By Dale Woodard on December 16, 2020.
After more than 20 years working to make downtown Lethbridge a unique spot for residents and visitors alike, Ted Stilson is stepping away.
The Downtown Lethbridge Business Revitalization Zone recently announced the retirement of Stilson as its executive director.
“I’m definitely excited about opening the next chapter and seeing what that will be,” said Stilson. “I have a lot of different interests, so I’m excited about exploring those. It has been a great experience working in the downtown core and contributing any way that I could.”
Stilson, whose last day is Friday, has helped guide the business community in downtown Lethbridge through a series of challenges.
The University of Lethbridge graduate who originally hails from Victoria, but grew up in Lethbridge, said downtown will continue to thrive after he steps down.
“Our downtown is the heart of our community and our heart of the city, but it is such an important place for us to preserve and to tell the story of our past,” said Stilson. “It was the retail hub of our community for a number of years and went through some down times, and over the last 20 years I think we have come a long way to revitalizing the downtown core.”
Stilson said there’s still plenty of work to do and feels revitalization will never completely be done, but noted some promising developments.
“Prior to COVID and the community drug crisis we had about 90 per cent store occupancy in the downtown core,” he said. “We have a lot more people living in the downtown core and we have some great developments happening with the Post Building and a lot more people living in, and coming to, the downtown core. It has been a journey and not without its challenges. The entrepreneurs and small-business owners that make up the downtown core have been committed.”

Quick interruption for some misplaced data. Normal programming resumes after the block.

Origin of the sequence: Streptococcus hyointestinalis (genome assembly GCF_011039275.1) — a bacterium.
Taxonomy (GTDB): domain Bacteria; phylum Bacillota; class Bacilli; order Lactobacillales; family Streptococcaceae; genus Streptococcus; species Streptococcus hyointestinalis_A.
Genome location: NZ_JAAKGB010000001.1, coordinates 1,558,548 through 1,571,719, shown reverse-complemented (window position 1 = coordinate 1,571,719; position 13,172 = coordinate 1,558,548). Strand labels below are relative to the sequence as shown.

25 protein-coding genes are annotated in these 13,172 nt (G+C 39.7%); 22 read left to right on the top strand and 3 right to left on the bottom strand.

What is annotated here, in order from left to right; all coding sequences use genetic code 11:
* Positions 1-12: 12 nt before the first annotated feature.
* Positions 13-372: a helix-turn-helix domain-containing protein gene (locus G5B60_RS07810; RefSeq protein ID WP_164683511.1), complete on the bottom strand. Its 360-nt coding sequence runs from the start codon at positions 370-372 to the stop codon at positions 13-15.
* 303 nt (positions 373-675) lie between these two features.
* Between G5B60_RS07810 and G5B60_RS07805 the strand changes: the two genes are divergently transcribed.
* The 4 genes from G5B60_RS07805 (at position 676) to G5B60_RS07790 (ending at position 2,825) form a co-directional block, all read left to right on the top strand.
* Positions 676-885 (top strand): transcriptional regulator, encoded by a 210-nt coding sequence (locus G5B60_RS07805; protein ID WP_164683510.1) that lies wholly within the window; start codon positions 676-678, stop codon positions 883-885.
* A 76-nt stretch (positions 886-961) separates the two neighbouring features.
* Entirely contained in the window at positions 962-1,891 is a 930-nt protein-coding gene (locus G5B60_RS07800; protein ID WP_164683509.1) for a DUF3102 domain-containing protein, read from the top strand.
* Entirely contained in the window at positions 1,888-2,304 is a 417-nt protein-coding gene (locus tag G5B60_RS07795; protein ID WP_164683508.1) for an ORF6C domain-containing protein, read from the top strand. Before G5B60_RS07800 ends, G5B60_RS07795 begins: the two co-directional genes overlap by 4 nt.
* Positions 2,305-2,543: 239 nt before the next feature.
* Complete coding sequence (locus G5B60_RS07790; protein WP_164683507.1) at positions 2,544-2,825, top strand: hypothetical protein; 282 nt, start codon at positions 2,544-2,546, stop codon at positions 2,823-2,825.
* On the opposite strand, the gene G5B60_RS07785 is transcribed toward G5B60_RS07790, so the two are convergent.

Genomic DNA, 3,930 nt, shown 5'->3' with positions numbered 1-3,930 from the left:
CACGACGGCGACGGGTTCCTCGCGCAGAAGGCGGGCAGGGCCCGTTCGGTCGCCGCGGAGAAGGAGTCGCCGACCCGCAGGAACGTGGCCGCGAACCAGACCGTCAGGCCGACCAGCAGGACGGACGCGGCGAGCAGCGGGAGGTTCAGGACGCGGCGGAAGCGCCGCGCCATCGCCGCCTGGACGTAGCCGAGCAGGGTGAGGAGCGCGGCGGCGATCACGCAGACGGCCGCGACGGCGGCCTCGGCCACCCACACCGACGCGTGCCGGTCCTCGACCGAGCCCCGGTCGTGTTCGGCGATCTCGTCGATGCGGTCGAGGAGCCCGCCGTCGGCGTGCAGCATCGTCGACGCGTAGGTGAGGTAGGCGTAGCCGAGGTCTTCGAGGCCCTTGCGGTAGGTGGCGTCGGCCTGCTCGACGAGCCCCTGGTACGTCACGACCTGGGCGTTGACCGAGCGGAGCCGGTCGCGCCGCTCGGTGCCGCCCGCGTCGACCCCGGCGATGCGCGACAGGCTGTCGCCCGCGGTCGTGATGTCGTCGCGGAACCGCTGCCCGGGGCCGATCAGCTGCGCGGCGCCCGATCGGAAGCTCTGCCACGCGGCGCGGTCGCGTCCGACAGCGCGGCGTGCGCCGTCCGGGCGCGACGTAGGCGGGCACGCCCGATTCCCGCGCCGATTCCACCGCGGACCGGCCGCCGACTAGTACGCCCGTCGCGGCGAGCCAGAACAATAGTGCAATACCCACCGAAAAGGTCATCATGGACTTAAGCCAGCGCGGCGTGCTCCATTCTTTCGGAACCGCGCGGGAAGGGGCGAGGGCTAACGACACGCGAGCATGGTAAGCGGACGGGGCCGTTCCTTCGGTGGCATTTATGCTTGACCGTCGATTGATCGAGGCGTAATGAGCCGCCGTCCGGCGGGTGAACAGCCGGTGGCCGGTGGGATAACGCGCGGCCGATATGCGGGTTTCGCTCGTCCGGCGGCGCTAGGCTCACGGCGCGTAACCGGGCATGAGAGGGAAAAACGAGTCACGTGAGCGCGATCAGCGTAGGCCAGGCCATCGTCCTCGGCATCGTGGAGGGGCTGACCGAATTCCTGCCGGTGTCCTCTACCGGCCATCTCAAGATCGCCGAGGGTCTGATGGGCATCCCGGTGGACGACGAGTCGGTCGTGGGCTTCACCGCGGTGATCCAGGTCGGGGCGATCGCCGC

Stilson said a first-time visitor to downtown Lethbridge can experience a variety of interests.
“We have great locally owned-and-operated small businesses from retail to coffee shops to restaurants,” he said. “It has a unique character that is all its own. All of that is within a very historic downtown core with unique architecture. It tells a story of our community and tells where our community is at.”
The Lethbridge Main Street Project — which began in 2000 — was a key turning point for development and people taking interest in the downtown core, said Stilson.
“That was a partnership between the Alberta government, the City of Lethbridge and the BRZ. It started people investing in their buildings, and once that happened, we attracted more businesses and we attracted more property owners to invest in their buildings. We restored or renovated over 40 buildings in the downtown core through the Main Street Project matching grants and hundreds of signs in the downtown core.”
COVID-19 has made 2020 a tough year for businesses, but Stilson said downtown will rebound.
“We are absolutely going to pull through. I am extremely optimistic about the future of the downtown core. There is still a lot of investment and we’re watching what’s happening at the Post building and the Third Avenue construction. There is going to be some new development taking place on Festival Square and there’s still a lot of private and public investment in the downtown core. Our locally owned and operated business owners are very resilient and we will get through this.”
Stilson noted the people he’s worked alongside over the past 20 years to keep downtown thriving.
“I’ve made a lot of friends with business owners in the downtown core and a lot of acquaintances,” he said. “It’s been a great opportunity for me to meet some incredible people who I’ve worked with, not only in the business world, but also in government as well.”
Stephen Mogdan, on behalf of the Downtown BRZ board of directors, said Stilson’s retirement is well-deserved but will leave some very large shoes to fill.
“(Ted) has been, at once, the most ardent supporter of the downtown and an important critic, relentlessly seeking ways to improve the heart of our city,” said Mogdan. “By working with businesses and property owners on planning and development, his fingerprints are on almost every building in the downtown.
“Ted’s mark on Lethbridge is difficult to overestimate. Downtown Lethbridge has always faced headwinds — box stores, online shopping, substance-abuse crises, economic downturns, and more; the downtown has been very fortunate indeed to have had Ted helping chart a course through those storms.”
Now, Stilson gets ready to step aside and pursue outside interests.
“I think it was a Bob Dylan quote, that his definition of a successful man was you go to bed at night and get up in the morning and in between you do the things you love. I think that with sums it up. I’ll be able to have more time doing the things I love to do.”
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